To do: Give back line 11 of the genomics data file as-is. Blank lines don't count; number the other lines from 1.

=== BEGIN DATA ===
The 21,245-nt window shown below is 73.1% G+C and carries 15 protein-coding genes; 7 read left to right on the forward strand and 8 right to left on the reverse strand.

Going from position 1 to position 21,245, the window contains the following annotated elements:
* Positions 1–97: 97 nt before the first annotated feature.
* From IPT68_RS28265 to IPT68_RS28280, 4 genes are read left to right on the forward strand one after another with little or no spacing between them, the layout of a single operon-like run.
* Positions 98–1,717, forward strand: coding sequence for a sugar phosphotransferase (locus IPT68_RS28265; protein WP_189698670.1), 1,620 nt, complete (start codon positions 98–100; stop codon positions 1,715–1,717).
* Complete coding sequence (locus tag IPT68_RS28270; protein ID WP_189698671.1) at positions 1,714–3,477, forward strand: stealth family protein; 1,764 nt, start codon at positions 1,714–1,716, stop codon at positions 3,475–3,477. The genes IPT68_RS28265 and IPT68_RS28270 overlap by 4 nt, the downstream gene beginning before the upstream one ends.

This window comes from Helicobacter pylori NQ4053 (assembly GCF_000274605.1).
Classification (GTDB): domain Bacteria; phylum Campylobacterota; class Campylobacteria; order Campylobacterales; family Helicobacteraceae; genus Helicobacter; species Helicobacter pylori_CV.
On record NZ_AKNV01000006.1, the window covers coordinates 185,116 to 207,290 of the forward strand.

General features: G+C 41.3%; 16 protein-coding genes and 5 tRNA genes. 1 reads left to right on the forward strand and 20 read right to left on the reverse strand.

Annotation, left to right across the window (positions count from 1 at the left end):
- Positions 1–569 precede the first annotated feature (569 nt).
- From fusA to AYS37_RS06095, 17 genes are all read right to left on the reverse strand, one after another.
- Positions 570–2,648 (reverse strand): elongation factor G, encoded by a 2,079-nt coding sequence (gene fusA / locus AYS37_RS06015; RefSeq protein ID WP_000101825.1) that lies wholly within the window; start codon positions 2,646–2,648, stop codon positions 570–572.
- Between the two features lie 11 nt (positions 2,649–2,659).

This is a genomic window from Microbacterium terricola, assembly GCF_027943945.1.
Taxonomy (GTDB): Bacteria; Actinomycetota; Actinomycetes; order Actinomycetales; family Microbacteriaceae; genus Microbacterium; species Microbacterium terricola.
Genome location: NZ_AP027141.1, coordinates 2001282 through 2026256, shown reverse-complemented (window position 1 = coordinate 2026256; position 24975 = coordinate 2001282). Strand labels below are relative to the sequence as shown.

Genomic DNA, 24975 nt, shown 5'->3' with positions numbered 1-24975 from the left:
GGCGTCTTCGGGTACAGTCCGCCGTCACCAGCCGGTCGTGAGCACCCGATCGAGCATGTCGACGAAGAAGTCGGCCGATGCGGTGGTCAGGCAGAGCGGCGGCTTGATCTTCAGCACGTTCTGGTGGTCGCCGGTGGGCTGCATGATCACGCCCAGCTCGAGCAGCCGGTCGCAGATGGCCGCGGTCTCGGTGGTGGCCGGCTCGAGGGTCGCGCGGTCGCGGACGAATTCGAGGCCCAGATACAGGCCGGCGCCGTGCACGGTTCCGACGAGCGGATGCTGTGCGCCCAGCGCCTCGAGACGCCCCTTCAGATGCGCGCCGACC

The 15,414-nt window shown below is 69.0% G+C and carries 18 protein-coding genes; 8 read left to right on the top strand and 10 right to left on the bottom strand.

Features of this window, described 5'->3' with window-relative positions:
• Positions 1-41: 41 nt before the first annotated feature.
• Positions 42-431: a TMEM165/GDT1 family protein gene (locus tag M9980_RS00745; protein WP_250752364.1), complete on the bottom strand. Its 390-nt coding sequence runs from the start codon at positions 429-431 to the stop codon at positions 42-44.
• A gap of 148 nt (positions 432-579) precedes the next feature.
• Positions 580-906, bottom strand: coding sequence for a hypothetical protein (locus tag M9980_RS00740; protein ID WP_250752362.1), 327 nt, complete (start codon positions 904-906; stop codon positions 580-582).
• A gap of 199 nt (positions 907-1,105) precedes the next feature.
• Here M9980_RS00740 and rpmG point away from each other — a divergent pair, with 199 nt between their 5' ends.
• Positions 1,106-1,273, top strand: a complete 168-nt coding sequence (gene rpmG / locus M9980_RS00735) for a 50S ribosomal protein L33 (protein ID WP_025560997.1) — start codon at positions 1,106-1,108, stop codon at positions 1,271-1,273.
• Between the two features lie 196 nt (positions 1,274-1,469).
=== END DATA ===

Annotation, left to right across the window (positions count from 1 at the left end):